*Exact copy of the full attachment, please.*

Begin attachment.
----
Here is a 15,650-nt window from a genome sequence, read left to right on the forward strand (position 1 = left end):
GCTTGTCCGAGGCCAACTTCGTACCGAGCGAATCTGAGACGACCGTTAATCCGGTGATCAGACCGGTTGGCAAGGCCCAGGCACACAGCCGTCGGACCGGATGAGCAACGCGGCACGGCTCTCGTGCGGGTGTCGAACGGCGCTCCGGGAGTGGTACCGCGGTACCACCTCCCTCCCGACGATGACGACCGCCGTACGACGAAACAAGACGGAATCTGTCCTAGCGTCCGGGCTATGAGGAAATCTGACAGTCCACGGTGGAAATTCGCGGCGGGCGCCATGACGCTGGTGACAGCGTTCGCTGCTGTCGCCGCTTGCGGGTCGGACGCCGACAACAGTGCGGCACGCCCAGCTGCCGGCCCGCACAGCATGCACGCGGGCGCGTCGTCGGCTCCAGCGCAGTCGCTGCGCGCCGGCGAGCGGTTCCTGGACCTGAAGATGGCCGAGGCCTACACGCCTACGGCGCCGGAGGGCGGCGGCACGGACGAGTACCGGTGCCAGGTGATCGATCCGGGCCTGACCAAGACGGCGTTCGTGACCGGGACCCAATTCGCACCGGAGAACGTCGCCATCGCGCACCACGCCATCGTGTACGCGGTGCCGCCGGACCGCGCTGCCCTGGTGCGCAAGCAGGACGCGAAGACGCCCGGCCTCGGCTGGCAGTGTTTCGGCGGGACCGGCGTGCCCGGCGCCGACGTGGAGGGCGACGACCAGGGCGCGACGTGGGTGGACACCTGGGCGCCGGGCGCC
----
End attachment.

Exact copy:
Here is a 15,650-nt window from a genome sequence, read left to right on the forward strand (position 1 = left end):
GCTTGTCCGAGGCCAACTTCGTACCGAGCGAATCTGAGACGACCGTTAATCCGGTGATCAGACCGGTTGGCAAGGCCCAGGCACACAGCCGTCGGACCGGATGAGCAACGCGGCACGGCTCTCGTGCGGGTGTCGAACGGCGCTCCGGGAGTGGTACCGCGGTACCACCTCCCTCCCGACGATGACGACCGCCGTACGACGAAACAAGACGGAATCTGTCCTAGCGTCCGGGCTATGAGGAAATCTGACAGTCCACGGTGGAAATTCGCGGCGGGCGCCATGACGCTGGTGACAGCGTTCGCTGCTGTCGCCGCTTGCGGGTCGGACGCCGACAACAGTGCGGCACGCCCAGCTGCCGGCCCGCACAGCATGCACGCGGGCGCGTCGTCGGCTCCAGCGCAGTCGCTGCGCGCCGGCGAGCGGTTCCTGGACCTGAAGATGGCCGAGGCCTACACGCCTACGGCGCCGGAGGGCGGCGGCACGGACGAGTACCGGTGCCAGGTGATCGATCCGGGCCTGACCAAGACGGCGTTCGTGACCGGGACCCAATTCGCACCGGAGAACGTCGCCATCGCGCACCACGCCATCGTGTACGCGGTGCCGCCGGACCGCGCTGCCCTGGTGCGCAAGCAGGACGCGAAGACGCCCGGCCTCGGCTGGCAGTGTTTCGGCGGGACCGGCGTGCCCGGCGCCGACGTGGAGGGCGACGACCAGGGCGCGACGTGGGTGGACACCTGGGCGCCGGGCGCC